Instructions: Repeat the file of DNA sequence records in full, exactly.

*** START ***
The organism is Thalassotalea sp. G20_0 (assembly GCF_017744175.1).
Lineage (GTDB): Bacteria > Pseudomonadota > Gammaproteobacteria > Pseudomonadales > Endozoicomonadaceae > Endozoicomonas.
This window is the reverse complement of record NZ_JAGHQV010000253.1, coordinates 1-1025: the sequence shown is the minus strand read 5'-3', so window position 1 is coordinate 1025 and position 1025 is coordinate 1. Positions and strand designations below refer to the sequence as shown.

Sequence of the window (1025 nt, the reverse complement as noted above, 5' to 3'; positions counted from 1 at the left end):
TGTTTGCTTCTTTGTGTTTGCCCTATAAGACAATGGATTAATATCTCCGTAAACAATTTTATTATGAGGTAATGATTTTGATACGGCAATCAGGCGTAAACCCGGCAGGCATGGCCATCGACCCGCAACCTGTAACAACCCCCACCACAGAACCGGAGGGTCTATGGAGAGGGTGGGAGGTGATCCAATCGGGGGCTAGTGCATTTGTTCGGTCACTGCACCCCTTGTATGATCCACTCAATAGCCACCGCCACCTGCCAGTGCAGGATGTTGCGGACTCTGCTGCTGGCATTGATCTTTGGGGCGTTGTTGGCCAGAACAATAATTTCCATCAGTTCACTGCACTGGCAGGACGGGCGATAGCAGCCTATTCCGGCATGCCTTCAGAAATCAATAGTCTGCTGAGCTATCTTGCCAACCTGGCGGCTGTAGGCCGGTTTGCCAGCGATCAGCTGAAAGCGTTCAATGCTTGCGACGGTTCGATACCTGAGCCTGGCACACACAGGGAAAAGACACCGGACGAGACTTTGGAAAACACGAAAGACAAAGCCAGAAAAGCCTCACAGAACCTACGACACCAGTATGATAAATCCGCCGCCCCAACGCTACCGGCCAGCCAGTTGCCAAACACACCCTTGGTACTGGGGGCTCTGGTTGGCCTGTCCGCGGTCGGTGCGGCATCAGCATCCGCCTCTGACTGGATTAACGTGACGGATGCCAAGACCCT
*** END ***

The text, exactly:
The organism is Thalassotalea sp. G20_0 (assembly GCF_017744175.1).
Lineage (GTDB): Bacteria > Pseudomonadota > Gammaproteobacteria > Pseudomonadales > Endozoicomonadaceae > Endozoicomonas.
This window is the reverse complement of record NZ_JAGHQV010000253.1, coordinates 1-1025: the sequence shown is the minus strand read 5'-3', so window position 1 is coordinate 1025 and position 1025 is coordinate 1. Positions and strand designations below refer to the sequence as shown.

Sequence of the window (1025 nt, the reverse complement as noted above, 5' to 3'; positions counted from 1 at the left end):
TGTTTGCTTCTTTGTGTTTGCCCTATAAGACAATGGATTAATATCTCCGTAAACAATTTTATTATGAGGTAATGATTTTGATACGGCAATCAGGCGTAAACCCGGCAGGCATGGCCATCGACCCGCAACCTGTAACAACCCCCACCACAGAACCGGAGGGTCTATGGAGAGGGTGGGAGGTGATCCAATCGGGGGCTAGTGCATTTGTTCGGTCACTGCACCCCTTGTATGATCCACTCAATAGCCACCGCCACCTGCCAGTGCAGGATGTTGCGGACTCTGCTGCTGGCATTGATCTTTGGGGCGTTGTTGGCCAGAACAATAATTTCCATCAGTTCACTGCACTGGCAGGACGGGCGATAGCAGCCTATTCCGGCATGCCTTCAGAAATCAATAGTCTGCTGAGCTATCTTGCCAACCTGGCGGCTGTAGGCCGGTTTGCCAGCGATCAGCTGAAAGCGTTCAATGCTTGCGACGGTTCGATACCTGAGCCTGGCACACACAGGGAAAAGACACCGGACGAGACTTTGGAAAACACGAAAGACAAAGCCAGAAAAGCCTCACAGAACCTACGACACCAGTATGATAAATCCGCCGCCCCAACGCTACCGGCCAGCCAGTTGCCAAACACACCCTTGGTACTGGGGGCTCTGGTTGGCCTGTCCGCGGTCGGTGCGGCATCAGCATCCGCCTCTGACTGGATTAACGTGACGGATGCCAAGACCCT